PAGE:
Fool's Assassin / Page 161

Page 161



“Thank you, Tavia,” I said after the silence had fallen and Shun had made no response to her.

“You are very welcome,” she replied. She poured tea for each of us, and left.

I took my teacup from the tray and went and sat on the hearth. Shun looked down at me.

“Does he always let you stay awake and be with the adults?” She obviously disapproved.

“Adults?” I asked, looking around me. I smiled at her as if puzzled.

“You should be in bed by now.”

“Why?”

“It’s what is done with children in the evening. They go to bed so that adults can have conversations.”

I thought about that, and then looked into the fire. Would my father start sending me to bed in the evening so that he and Shun could stay awake and talk? I took up the poker and hit the burning log with it firmly, sending up a shower of sparks. Then I hit it again.

“Stop that! You’ll make the fire smoke.”

I hit it one more time, and then put the poker back. I didn’t look at her.

“I suppose it’s as well that you are not wearing skirts. You’d dirty them down there. Why are you sitting on the hearth instead of in a chair?”

The chairs were too tall. My feet dangled. I looked at the newly swept bricks. “It’s not dirty here.”

“Why are you dressed like a boy?”

I looked down at my tunic and leggings. I had a few spiderwebs on my ankle. I picked them free. “I’m dressed comfortably. Do you like wearing all those layers of skirts?”

Shun flounced them out around herself. They were pretty, like the spread petals of a flower. The outer skirts were a blue one shade lighter than Buckkeep blue. The petticoat beneath was an even lighter blue, and the lacy edge of it showed deliberately. It matched the pale blue of the bodice of her dress, and the lace was the same as the lace at her throat and cuffs. That dress and petticoat had not come from any crossroads market. They’d probably been made especially for her. She smoothed them with satisfaction. “They’re warm. And very pretty. They were expensive, too.” She lifted her hand and touched her earrings, as if I could have failed to notice them. “So were these. Pearls from Jamaillia. Lord Chade got them for me.”

I wore a simple tunic, sewn by my mother and made long enough to be modest, over a long-sleeved wool shirt. My tunic was belted at my waist with a leather belt and came to my knees. Below it, I wore only my woolen leggings and slippers. No one had ever suggested before that I was dressed like a boy, but now I recalled how the stable boys dressed. Not so different from me. Even the kitchen girls wore skirts, all the time. I looked at the cuffs of my sleeves. They were soiled with cobwebs and chalk from my earlier adventure. The knees of my leggings were dirty, too. I suddenly knew that my mother would have made me change my clothes before I came down to dinner with guests, into my red skirts perhaps. She would have put ribbons in my hair. I lifted my hand to my hair and smoothed down what was left of it.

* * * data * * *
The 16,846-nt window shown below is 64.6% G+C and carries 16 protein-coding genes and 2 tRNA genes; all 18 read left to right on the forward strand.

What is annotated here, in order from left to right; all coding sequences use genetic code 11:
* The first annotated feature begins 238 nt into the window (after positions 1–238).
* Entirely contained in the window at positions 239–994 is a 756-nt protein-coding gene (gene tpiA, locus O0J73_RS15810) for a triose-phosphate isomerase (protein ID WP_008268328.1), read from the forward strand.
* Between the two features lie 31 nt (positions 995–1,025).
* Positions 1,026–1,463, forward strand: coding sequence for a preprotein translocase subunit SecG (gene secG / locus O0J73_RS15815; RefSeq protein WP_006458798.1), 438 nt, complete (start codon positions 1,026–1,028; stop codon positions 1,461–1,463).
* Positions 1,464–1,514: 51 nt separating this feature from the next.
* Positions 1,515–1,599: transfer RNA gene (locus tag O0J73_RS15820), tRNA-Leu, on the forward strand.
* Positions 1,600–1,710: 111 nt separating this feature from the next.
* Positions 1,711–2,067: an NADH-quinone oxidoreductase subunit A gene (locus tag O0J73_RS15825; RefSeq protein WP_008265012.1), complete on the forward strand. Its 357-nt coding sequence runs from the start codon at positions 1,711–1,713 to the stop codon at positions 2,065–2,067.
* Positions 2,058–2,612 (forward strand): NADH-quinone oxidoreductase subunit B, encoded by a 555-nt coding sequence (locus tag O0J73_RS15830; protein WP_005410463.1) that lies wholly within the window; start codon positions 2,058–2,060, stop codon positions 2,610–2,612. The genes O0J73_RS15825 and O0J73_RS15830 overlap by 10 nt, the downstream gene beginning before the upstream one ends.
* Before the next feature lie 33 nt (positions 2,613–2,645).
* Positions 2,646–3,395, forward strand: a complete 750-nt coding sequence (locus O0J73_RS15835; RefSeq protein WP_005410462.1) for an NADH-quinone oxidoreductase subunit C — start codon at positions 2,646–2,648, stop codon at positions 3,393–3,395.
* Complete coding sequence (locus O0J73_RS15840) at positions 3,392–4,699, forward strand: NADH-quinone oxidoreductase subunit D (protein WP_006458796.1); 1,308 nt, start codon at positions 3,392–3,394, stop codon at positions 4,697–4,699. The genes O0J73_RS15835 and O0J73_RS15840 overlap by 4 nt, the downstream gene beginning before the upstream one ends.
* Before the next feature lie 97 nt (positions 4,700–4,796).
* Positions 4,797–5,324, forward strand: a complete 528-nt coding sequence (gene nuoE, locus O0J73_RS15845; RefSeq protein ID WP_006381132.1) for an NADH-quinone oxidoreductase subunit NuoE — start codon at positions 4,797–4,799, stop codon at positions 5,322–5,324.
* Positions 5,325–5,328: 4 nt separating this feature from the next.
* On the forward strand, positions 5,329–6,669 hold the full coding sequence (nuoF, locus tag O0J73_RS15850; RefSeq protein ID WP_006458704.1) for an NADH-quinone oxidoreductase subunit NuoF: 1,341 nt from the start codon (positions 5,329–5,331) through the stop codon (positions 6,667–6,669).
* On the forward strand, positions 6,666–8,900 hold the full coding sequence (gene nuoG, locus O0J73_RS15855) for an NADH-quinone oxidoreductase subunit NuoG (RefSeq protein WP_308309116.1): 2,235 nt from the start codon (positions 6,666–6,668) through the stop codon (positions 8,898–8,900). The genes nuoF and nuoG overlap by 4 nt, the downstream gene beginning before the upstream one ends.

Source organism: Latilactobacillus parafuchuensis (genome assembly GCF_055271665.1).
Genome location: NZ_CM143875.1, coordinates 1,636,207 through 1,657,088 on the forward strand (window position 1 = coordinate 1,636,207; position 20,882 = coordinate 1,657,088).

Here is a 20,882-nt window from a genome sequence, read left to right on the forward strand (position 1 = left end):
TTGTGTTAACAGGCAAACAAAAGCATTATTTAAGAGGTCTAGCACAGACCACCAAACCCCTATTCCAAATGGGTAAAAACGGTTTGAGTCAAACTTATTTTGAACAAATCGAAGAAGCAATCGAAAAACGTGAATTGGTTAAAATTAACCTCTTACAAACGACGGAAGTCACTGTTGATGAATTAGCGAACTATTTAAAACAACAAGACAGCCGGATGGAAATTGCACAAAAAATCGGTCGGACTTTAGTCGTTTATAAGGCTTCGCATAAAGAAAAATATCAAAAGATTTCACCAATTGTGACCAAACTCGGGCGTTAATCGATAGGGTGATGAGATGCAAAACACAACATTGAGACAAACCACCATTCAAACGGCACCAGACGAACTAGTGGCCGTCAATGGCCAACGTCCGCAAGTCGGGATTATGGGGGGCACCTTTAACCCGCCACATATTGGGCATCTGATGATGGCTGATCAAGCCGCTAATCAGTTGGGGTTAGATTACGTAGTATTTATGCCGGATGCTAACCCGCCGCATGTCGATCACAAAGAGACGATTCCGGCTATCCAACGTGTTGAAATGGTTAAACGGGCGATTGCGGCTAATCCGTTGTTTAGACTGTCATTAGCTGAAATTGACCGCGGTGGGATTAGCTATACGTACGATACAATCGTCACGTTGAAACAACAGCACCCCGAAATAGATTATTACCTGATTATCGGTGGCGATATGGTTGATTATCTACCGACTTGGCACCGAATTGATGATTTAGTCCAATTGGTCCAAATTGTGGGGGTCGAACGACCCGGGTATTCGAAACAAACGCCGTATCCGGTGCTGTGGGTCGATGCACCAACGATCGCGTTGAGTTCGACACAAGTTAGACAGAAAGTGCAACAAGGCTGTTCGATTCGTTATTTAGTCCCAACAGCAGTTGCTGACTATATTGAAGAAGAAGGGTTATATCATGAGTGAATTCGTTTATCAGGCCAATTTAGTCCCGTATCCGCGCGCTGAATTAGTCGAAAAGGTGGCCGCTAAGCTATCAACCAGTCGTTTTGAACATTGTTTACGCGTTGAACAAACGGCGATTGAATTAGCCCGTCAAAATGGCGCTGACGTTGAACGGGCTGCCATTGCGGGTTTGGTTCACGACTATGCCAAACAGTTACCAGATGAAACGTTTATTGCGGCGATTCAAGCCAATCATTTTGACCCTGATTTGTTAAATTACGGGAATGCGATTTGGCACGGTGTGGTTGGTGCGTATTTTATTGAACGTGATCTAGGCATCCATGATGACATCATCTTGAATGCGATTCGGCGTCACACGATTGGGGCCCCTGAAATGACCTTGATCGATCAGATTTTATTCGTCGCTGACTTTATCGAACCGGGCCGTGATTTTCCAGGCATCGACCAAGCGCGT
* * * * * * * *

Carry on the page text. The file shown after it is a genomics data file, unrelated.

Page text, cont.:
Shun nodded. “That’s a little better. It was standing up like feathers on a bird’s head.”

“It’s too short to braid. I cut it because my mother died.” I looked at her directly for one instant.

Shun met my gaze coldly. Then she said, “I can only wish my mother were dead. I think it would make my life easier.”

I stared at her knees. Her words cut me and I tried to understand why. After a moment it came to me. She considered her pain more significant than mine. I felt she had said that her cruel mother’s life going on was a greater tragedy than my mother’s death. In that moment I hated her. But I also discovered another important thing. I could do as my father did: that is, lift my eyes and meet her gaze and let nothing of what I was thinking show in my face.

That thought surprised me. I studied her, saying nothing, and realized that she did not share my ability. Everything she felt at the moment was writ broad and plain on her face. Perhaps she thought I was too young to read her face, or that it was unimportant if I could. But she was not trying to hide anything from me. She had known her callous words would hurt me. She was miserable and resented being in my home and was irritated by being left with me. And in her misery, she was striking out at me because I was there. And because she thought I could not strike back.

I did not feel pity for her. She was too dangerous for me to pity. I suspected that in her thoughtless wretchedness she could employ cruelty such as I had never experienced from an adult. I suddenly feared that she could destroy all of us, and take whatever little peace my father and I had found. She sat there in her pretty clothes and pearl earrings and looked at me, so small and, she thought, very young, and dirty and common. Of course. She thought me the daughter of commoner Tom Badgerlock. Not the lost Princess of the Farseer family! Just the daughter of Withywoods’s widowed caretaker. Yet I had a home and a father who loved me and memories of a mother who had cherished me. None of that seemed fair to her.


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